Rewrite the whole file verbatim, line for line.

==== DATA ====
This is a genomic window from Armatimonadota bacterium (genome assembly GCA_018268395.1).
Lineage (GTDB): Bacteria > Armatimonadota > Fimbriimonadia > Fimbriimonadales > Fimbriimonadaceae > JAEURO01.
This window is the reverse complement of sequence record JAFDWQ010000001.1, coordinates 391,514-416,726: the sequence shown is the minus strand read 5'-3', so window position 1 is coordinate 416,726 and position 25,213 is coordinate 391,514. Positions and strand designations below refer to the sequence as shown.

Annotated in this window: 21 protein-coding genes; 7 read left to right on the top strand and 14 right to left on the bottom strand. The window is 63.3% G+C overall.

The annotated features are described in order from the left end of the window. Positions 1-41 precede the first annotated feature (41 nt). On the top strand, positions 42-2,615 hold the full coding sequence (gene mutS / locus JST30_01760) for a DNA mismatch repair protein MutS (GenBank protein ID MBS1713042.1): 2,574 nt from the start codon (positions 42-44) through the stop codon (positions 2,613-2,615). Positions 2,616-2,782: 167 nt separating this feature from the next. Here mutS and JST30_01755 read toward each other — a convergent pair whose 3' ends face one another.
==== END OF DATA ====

This is a genomic window from Armatimonadota bacterium (genome assembly GCA_018268395.1).
Lineage (GTDB): Bacteria > Armatimonadota > Fimbriimonadia > Fimbriimonadales > Fimbriimonadaceae > JAEURO01.
This window is the reverse complement of sequence record JAFDWQ010000001.1, coordinates 391,514-416,726: the sequence shown is the minus strand read 5'-3', so window position 1 is coordinate 416,726 and position 25,213 is coordinate 391,514. Positions and strand designations below refer to the sequence as shown.

Annotated in this window: 21 protein-coding genes; 7 read left to right on the top strand and 14 right to left on the bottom strand. The window is 63.3% G+C overall.

The annotated features are described in order from the left end of the window. Positions 1-41 precede the first annotated feature (41 nt). On the top strand, positions 42-2,615 hold the full coding sequence (gene mutS / locus JST30_01760) for a DNA mismatch repair protein MutS (GenBank protein ID MBS1713042.1): 2,574 nt from the start codon (positions 42-44) through the stop codon (positions 2,613-2,615). Positions 2,616-2,782: 167 nt separating this feature from the next. Here mutS and JST30_01755 read toward each other — a convergent pair whose 3' ends face one another.